British PM: No Action Can Be Taken on Syria Until We Hear from UN Weapons Inspectors
(CNSNews.com) – British Prime Minister David Cameron told the British House of Commons Thursday that no action should be taken on military action against Syria until U.N. weapons inspectors are heard.
“No action can be taken until we have heard from the UN weapons inspectors, until there’s been further action at the United Nations and another vote in this House. Those are the conditions that we, the British government, the British Parliament, are setting, and I think it’s absolutely right that we do so,” Cameron said.
Cameron was responding to a question from one member of the British Parliament, who asked, “Has the prime minister made it clear to President Obama that in no way does this country support any attack that could come before the UN inspectors have done their job?”
“In welcoming his decision to go through the UN process, could he confirm to the House that were we to find during that process, overwhelming opposition in the General Assembly and a majority against it in the Security Council as occurred 10 years ago, we wouldn’t then just motor on?” a member of Parliament asked.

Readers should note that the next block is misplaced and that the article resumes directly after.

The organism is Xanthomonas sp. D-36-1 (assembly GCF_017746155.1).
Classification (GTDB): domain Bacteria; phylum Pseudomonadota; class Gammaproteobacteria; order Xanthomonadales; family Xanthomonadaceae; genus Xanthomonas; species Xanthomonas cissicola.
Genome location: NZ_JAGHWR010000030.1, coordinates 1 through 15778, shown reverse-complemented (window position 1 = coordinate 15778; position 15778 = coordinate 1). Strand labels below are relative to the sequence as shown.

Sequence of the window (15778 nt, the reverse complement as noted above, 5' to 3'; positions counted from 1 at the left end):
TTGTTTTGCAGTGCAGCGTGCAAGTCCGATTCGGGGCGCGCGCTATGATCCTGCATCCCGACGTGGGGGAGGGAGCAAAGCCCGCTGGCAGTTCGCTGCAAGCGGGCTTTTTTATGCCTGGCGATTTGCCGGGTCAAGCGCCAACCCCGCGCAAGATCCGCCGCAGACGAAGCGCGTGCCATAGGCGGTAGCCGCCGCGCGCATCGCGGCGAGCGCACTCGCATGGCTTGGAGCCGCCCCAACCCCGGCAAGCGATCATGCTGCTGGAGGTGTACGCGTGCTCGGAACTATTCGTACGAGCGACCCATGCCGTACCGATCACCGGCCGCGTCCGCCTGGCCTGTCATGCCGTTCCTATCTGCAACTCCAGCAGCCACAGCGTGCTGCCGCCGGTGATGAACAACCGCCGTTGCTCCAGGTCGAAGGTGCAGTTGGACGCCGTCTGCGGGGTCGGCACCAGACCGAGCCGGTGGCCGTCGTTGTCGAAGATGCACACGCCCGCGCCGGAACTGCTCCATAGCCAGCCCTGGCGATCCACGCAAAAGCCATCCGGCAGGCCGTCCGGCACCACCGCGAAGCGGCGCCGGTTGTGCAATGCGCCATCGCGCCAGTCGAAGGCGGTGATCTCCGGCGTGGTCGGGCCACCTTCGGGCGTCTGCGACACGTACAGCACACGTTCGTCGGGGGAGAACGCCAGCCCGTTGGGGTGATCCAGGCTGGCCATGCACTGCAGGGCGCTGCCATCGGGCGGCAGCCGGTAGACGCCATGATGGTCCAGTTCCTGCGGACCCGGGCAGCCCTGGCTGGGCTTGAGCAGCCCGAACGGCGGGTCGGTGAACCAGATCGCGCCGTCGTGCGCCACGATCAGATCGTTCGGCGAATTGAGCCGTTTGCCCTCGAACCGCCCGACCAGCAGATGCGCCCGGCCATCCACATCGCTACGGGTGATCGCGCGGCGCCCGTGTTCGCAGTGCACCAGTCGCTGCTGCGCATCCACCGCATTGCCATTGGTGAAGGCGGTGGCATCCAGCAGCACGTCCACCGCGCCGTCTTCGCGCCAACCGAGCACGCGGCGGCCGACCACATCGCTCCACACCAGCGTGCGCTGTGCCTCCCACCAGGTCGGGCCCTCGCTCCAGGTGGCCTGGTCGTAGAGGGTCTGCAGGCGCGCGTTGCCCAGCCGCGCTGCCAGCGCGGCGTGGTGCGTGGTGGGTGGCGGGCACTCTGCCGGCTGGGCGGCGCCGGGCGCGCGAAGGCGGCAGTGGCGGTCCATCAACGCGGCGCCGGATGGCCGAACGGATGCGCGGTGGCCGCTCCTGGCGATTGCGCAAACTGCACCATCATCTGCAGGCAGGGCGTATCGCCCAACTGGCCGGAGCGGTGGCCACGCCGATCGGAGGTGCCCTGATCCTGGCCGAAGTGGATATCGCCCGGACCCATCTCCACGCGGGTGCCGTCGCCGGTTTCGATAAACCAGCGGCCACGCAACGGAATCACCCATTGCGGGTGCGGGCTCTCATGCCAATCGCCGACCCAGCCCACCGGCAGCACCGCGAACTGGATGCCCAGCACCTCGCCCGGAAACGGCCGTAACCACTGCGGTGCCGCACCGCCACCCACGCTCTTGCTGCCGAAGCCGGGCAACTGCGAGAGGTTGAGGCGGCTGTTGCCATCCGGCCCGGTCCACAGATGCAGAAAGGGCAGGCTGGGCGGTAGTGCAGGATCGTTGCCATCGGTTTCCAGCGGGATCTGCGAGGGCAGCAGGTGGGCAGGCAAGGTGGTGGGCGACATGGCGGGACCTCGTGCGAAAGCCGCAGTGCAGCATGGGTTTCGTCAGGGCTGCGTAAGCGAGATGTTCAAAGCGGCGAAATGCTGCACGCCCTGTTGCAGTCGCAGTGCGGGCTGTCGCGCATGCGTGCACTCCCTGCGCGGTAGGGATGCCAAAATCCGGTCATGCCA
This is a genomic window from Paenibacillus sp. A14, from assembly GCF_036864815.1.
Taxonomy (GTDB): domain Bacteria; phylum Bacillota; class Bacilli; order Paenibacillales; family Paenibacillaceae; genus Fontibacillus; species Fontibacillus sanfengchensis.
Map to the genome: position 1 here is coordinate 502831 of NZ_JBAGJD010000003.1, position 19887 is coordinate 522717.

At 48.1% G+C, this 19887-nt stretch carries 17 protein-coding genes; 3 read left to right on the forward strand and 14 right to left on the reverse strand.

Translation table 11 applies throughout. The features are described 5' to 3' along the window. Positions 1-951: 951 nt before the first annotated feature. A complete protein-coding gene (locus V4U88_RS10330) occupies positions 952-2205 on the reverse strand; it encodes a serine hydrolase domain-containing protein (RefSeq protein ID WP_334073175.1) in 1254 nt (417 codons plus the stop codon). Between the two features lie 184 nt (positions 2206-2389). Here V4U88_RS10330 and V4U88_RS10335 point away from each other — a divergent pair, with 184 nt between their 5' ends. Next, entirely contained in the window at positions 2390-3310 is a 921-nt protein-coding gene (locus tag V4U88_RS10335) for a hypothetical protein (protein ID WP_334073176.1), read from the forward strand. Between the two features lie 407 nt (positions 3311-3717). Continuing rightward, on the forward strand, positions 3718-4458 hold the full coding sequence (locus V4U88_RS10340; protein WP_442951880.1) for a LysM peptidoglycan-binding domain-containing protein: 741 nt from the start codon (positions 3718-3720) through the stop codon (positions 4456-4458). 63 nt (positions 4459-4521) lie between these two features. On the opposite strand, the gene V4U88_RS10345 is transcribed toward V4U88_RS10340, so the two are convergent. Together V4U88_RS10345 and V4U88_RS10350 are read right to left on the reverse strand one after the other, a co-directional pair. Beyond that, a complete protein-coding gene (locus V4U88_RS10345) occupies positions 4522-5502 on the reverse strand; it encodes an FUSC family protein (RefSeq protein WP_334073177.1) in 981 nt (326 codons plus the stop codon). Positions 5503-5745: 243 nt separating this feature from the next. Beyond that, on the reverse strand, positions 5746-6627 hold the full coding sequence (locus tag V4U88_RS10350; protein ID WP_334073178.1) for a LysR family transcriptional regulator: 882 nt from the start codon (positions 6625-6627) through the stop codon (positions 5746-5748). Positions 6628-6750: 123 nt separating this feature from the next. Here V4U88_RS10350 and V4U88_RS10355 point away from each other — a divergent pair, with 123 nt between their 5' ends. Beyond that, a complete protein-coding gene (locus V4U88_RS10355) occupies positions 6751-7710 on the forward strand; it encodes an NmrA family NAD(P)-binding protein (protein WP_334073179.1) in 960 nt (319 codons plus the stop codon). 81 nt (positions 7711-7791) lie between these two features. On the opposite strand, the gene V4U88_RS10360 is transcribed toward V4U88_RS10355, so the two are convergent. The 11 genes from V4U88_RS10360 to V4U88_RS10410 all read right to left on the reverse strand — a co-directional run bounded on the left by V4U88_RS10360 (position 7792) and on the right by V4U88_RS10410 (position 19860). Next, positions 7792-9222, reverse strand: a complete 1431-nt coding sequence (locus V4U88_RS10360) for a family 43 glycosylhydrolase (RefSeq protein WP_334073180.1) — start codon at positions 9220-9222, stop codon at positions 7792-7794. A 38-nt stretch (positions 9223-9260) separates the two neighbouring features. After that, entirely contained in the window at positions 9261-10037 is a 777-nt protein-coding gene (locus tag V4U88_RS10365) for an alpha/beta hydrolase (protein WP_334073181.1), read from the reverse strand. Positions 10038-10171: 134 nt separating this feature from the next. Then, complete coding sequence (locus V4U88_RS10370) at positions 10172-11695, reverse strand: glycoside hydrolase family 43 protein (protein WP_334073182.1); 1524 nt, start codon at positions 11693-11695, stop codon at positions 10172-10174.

Cameron said it would be “unthinkable to proceed if there was overwhelming opposition in the Security Council.”
“Let me set out for the House why I think this issue is so important. The very best route to follow is to have a Chapter 7 resolution, take it to the UN Security Council, have it passed, and then think about taking action. That is the path we followed with Libya,” he said.
The British PM said he wanted “the greatest possible unity on this issue” within the British Parliament.
Cameron said he shared President Barack Obama’s view of “the despicable nature of this use of chemical weapons and that we must not stand aside.”
The Conservative Party leader warned Obama, however, that public opinion on possible military action against the Syrian regime of President Bashar al-Assad had been “poisoned” by the Iraq war.
“One thing is indisputable, the well of public opinion was well and truly poisoned by the Iraq episode, and we need to understand the public’s skepticism,” said Cameron.
Cameron told Obama that because of this, “we would have to follow a series of incremental steps, including at the United Nations to build public confidence and ensure the maximum possible legitimacy for any action.”
“No one could in any way describe him as a president who wants to involve America in more wars in the Middle East, but he profoundly believes that an important red line has been crossed in an appalling way, and that is why he supports action in this case,” Cameron said.